The team’s Facebook likes have gone up by 28.8 percent (from 28,491 to 36,700) since the draft. Before Schimmel was drafted, none of their posts dating to October, when the Dream were in the WNBA finals, received more than 1,000 total interactions of likes, comments or shares. Anything involving Schimmel gets more, much more. A photo of her arriving at the Dream offices received more than 5,000 interactions.

The team’s Instragram followers have gone up by 21.4 percent (from 4,601 to 5,585) since the draft.

The team’s Twitter followers have gone up by almost 8 percent (from 15,300 to 16,500) since the draft.

The team has received requests from several teams to have Schimmel do a postgame meet-and-greet or autograph session when the Dream visit their venues this season. Those events aren’t common.

The team has heard from media outlets in Arizona, Georgia, Kentucky, Oklahoma, Oregon, Michigan, Mississippi, New York and Washington all requesting info, interviews and/or photos.

“She’s made herself accessible to Indian country in general and to her people at home,” said Chuck Sams, communications director for the Umatilla Confederation. “She comes and visits with young people. She’s an excellent ambassador for our tribe to the community as a whole.”

Cooper said he won’t be surprised if most road games feel like home games because of the crowds, many composed of Native Americans, who will come to see Schimmel.

The game in Seattle is virtually sold out, and the team has learned on social media from several people that large groups are going to see her in Phoenix and Tulsa.

“It’s about being a role model and a positive influence,” she said. “Not many people do what I do every day. Travel the world and enjoy the things I do. I feel like I’m giving back and sharing with them.”

But Schimmel is more than just a social-media boost. She is a basketball player, and that’s why the Dream selected her.

“She has this incredible understanding of the game of basketball,” Taylor said. “She’s a great 3-point shooter and passer. We talked about her basketball skills.”

Cooper recruited Schimmel when he was at USC and she was at Franklin High School in Portland. He watched her develop at Louisville. He said Schimmel reminds him of former teammate Magic Johnson because she is big for a point guard, but has the ability to make the 3-pointer and put teammates in positions to succeed. She made a school-record 387 3-pointers, knocking down 34.4 percent of those attempts.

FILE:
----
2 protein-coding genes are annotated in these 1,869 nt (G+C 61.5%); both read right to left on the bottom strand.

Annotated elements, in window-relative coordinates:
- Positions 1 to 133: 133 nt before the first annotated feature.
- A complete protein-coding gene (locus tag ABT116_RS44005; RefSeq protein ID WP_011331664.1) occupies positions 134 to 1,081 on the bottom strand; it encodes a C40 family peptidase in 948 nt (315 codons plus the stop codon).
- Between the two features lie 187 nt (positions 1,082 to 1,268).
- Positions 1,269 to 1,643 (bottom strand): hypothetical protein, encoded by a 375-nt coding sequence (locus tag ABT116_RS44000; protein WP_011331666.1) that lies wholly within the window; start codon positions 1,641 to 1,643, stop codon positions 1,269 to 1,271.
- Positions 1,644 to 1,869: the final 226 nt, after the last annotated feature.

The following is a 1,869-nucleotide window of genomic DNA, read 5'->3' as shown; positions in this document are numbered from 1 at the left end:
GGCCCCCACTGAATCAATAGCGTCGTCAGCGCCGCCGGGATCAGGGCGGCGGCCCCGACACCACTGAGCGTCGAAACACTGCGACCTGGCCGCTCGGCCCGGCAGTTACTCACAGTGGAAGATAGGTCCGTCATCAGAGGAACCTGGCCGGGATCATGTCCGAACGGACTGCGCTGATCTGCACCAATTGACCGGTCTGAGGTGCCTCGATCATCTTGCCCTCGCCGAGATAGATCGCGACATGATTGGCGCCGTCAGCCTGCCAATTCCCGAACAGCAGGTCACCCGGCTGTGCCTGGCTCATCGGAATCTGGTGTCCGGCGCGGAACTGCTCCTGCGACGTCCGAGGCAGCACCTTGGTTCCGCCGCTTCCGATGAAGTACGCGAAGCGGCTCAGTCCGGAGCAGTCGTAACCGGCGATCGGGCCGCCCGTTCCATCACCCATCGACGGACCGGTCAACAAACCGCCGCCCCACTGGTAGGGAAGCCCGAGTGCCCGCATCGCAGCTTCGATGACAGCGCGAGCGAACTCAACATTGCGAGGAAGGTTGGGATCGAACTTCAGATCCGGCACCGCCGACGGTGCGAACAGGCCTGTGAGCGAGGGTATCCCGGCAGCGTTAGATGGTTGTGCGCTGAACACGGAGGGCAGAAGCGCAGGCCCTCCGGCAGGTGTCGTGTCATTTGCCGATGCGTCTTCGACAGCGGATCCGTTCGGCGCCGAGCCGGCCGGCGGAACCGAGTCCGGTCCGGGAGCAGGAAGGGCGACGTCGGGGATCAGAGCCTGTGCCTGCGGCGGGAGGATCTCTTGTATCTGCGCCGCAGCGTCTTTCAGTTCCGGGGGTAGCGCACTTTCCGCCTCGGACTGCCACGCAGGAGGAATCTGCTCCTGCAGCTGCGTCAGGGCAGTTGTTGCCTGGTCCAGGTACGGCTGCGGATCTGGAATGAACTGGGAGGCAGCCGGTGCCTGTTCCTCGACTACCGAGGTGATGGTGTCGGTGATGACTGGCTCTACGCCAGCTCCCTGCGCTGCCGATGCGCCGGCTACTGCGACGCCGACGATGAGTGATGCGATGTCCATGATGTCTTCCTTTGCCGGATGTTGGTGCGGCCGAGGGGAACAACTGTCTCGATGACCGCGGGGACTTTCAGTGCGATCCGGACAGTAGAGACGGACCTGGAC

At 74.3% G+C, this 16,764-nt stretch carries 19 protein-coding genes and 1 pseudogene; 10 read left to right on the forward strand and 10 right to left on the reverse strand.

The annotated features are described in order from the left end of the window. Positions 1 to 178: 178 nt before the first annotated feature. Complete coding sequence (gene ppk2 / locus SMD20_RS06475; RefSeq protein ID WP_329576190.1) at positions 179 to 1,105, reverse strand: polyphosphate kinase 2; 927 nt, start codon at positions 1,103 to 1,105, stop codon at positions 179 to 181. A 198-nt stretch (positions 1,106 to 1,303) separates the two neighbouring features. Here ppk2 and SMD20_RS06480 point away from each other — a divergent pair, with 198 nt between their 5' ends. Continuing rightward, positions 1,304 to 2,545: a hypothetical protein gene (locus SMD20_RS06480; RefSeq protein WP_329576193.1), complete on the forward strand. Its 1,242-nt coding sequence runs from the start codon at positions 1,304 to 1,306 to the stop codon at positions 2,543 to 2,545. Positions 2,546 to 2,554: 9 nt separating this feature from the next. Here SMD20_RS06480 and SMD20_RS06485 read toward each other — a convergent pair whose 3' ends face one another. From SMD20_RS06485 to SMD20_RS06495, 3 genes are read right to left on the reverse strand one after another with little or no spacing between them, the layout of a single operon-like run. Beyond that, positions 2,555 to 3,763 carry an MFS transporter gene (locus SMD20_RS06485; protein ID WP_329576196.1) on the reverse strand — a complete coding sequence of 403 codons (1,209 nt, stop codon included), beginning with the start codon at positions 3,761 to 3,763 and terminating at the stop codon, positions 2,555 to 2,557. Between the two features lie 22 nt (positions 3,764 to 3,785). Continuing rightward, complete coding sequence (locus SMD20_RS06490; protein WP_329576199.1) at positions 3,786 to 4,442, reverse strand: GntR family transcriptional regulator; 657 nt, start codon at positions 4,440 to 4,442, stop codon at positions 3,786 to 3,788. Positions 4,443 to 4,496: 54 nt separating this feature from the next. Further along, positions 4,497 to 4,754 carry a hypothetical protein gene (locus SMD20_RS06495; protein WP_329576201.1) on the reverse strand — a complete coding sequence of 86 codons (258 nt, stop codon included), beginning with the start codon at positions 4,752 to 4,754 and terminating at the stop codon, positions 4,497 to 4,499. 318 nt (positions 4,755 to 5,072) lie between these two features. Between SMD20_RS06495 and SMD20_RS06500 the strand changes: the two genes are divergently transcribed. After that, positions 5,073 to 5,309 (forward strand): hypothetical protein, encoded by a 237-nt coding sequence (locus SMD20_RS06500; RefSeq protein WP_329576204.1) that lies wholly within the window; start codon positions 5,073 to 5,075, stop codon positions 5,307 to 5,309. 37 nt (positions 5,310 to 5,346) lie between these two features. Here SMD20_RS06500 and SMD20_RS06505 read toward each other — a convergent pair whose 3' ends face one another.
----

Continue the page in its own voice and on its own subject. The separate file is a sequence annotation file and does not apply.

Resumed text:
“She has an NBA 3-point range,” he said. “You have to guard her four steps beyond the normal 3-point range, which will open up the floor and passing lanes. Championships are won in the paint, but it’s nice to have a shooter who can open it up a bit more.”

Cooper said he thinks Schimmel will be the team’s starting point guard when the season opens at home against San Antonio on May 16.

She said it’s an honor to be a starter and to be compared with Johnson. She rarely misspeaks discussing basketball, the reservation, her family or her followers.

That shows the leadership that Cooper, Taylor and Sams said is a natural gift. That gift is one of the reasons that she is comfortable being a role model who uses basketball to show kids that they can succeed off the reservations.

“I embrace it,” she said. “It’s crazy to see what basketball can do for you. It’s kept me out of bad things like (becoming) addicted to drugs and alcohol. It’s brought me to school. I had to get good grades to play basketball. I never wanted it taken for me.”